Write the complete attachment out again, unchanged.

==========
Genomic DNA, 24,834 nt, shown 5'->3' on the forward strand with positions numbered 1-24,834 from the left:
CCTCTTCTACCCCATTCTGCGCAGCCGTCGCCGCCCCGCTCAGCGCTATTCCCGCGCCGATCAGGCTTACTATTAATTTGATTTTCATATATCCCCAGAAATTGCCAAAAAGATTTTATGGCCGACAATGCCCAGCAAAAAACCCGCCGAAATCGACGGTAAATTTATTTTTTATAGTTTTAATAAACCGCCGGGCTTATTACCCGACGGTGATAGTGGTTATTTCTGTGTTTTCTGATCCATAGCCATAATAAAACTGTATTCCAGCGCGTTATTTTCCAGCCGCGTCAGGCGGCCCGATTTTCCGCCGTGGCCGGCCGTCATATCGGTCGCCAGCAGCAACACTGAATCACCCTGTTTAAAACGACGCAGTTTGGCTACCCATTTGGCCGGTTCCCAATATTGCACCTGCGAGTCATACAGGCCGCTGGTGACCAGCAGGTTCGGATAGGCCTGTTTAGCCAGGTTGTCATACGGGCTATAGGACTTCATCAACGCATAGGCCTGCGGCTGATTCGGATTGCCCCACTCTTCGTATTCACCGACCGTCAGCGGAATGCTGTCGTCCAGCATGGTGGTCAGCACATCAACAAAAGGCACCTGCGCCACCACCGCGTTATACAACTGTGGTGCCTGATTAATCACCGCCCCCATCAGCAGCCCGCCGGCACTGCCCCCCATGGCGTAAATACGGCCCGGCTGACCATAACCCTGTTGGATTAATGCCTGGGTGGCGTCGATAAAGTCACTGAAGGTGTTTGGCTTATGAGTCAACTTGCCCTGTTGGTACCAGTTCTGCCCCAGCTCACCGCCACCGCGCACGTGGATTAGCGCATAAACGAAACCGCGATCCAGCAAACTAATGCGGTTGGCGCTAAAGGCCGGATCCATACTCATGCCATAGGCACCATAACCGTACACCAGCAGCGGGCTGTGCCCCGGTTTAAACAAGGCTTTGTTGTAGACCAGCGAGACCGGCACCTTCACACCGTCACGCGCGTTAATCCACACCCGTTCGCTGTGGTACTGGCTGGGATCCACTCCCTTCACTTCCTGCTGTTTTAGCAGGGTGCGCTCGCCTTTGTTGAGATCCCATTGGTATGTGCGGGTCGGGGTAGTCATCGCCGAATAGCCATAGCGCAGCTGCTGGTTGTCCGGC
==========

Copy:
Genomic DNA, 24,834 nt, shown 5'->3' on the forward strand with positions numbered 1-24,834 from the left:
CCTCTTCTACCCCATTCTGCGCAGCCGTCGCCGCCCCGCTCAGCGCTATTCCCGCGCCGATCAGGCTTACTATTAATTTGATTTTCATATATCCCCAGAAATTGCCAAAAAGATTTTATGGCCGACAATGCCCAGCAAAAAACCCGCCGAAATCGACGGTAAATTTATTTTTTATAGTTTTAATAAACCGCCGGGCTTATTACCCGACGGTGATAGTGGTTATTTCTGTGTTTTCTGATCCATAGCCATAATAAAACTGTATTCCAGCGCGTTATTTTCCAGCCGCGTCAGGCGGCCCGATTTTCCGCCGTGGCCGGCCGTCATATCGGTCGCCAGCAGCAACACTGAATCACCCTGTTTAAAACGACGCAGTTTGGCTACCCATTTGGCCGGTTCCCAATATTGCACCTGCGAGTCATACAGGCCGCTGGTGACCAGCAGGTTCGGATAGGCCTGTTTAGCCAGGTTGTCATACGGGCTATAGGACTTCATCAACGCATAGGCCTGCGGCTGATTCGGATTGCCCCACTCTTCGTATTCACCGACCGTCAGCGGAATGCTGTCGTCCAGCATGGTGGTCAGCACATCAACAAAAGGCACCTGCGCCACCACCGCGTTATACAACTGTGGTGCCTGATTAATCACCGCCCCCATCAGCAGCCCGCCGGCACTGCCCCCCATGGCGTAAATACGGCCCGGCTGACCATAACCCTGTTGGATTAATGCCTGGGTGGCGTCGATAAAGTCACTGAAGGTGTTTGGCTTATGAGTCAACTTGCCCTGTTGGTACCAGTTCTGCCCCAGCTCACCGCCACCGCGCACGTGGATTAGCGCATAAACGAAACCGCGATCCAGCAAACTAATGCGGTTGGCGCTAAAGGCCGGATCCATACTCATGCCATAGGCACCATAACCGTACACCAGCAGCGGGCTGTGCCCCGGTTTAAACAAGGCTTTGTTGTAGACCAGCGAGACCGGCACCTTCACACCGTCACGCGCGTTAATCCACACCCGTTCGCTGTGGTACTGGCTGGGATCCACTCCCTTCACTTCCTGCTGTTTTAGCAGGGTGCGCTCGCCTTTGTTGAGATCCCATTGGTATGTGCGGGTCGGGGTAGTCATCGCCGAATAGCCATAGCGCAGCTGCTGGTTGTCCGGC